United States stayed clear of any hurricanes this season, but get ready for tornado season. The past few weeks have been quit devastating to see all the damage, and lives taken due to Typhoon Haiyan in the Philippines, and the deadly storms that spawn more then 80 reports of tornadoes in the Midwest.
When these powerful beasts of nature come roaring through cities, states, and countries, there’s really little one can do to obtain proper protection. Of course you can prepare by making sure your household is stocked up on food, water, batteries, and generators, but the best piece of advice is to always evacuate the area.
Typhoon Haiyan was one of the largest typhoons to ever make landfall, and it took between 3,000-4,000 lives so far and counting. It also destroyed 100’s of 1,000’s of homes and buildings at the same time. This damage also includes many roads, and airports as well. It’s reported that over 13 million will be affected by this disaster besides the dead, and over 1 million homes have been damaged. If you’re a victim and have suffered damage from Typhoon Haiyan please feel free to call MaximizeClaims toll free at 888-999-9068, and we will try our best to help in anyway possible.
In Illinois, November seems to often be an active time for Tornadoes. This past Sunday there were reports of a storm creating over 80 tornadoes, killing at least six people, destroying hundreds of homes, and causing millions of dollars in damages. Tornadoes are very scary and dangerous, because many times they come with little to no warning at all destroying everything in their path. The ‘Chicago Tribune’ reported earlier today that since 1986 there have been 194 tornado warnings issued in the month of November in Illinois; and more than half of them 101 were issued on a Sunday according to the ‘Chicago Weather Center’.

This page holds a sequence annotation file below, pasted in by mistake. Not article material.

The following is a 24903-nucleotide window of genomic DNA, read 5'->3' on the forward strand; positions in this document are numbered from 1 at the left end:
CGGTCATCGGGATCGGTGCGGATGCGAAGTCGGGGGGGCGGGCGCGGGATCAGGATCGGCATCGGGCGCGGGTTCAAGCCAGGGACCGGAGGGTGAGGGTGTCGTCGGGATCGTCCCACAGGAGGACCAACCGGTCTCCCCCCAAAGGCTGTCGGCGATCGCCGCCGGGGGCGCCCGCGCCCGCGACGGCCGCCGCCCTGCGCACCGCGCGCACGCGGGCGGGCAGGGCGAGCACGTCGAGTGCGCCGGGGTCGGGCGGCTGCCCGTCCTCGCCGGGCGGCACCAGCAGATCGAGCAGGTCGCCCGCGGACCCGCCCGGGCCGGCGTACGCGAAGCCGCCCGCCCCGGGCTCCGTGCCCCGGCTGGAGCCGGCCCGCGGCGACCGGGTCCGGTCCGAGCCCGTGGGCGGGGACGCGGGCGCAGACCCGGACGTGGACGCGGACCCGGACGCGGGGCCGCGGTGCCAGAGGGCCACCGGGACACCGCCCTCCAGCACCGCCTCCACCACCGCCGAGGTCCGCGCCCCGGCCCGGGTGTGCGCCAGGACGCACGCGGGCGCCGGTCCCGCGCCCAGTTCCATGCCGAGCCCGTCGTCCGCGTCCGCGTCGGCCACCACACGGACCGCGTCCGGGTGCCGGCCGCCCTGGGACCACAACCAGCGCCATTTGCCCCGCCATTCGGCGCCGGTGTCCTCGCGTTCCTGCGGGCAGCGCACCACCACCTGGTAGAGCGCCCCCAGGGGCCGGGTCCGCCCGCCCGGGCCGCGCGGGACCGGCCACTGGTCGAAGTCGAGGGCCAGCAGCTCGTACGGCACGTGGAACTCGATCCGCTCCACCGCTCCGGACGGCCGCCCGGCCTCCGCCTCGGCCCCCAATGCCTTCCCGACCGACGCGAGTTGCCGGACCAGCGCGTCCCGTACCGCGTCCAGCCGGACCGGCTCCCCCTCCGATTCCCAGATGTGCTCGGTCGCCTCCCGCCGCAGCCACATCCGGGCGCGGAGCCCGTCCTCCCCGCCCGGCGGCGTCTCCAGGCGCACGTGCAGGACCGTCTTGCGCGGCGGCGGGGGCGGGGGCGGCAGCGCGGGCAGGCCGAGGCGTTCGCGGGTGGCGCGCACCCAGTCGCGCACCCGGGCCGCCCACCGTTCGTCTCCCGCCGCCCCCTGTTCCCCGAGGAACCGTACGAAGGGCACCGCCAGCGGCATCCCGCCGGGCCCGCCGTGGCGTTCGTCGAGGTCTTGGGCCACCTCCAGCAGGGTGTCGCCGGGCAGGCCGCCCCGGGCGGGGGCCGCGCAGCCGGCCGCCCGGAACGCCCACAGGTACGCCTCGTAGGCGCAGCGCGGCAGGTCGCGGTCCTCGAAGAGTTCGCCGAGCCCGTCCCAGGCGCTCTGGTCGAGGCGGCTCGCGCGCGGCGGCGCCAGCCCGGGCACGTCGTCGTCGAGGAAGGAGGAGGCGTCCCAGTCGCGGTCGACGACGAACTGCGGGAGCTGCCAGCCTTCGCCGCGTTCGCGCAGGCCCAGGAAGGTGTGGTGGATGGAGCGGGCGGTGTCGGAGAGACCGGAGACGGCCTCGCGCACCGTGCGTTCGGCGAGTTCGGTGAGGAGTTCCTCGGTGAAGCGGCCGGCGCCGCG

The hardest hit area in Illinois by these Tornadoes this past Sunday was Washington Illinois a town of nearly 15,000 people which is located East of Peoria Illinois. These Tornadoes were comprised of winds in excess of 170 mph, and large hail which also causes major damage to property.
If you or anyone you know has been affected by the Tornadoes in Illinois over the past weekend, please contact MaximizeClaims, visit us at, or call 888-999-9068 for assitance as well. We will help to insure you receive a fair settlement from your insurance company during this time of loss. If you have damage to your home, or business, we can also help work with your insurance company to recover loss wages due to the storm, and get you money for housing if your home isn’t safe to live in due to damage caused by this storm.

Tornado Insurance Claims

June 5, 2013 by  
Filed under Uncategorized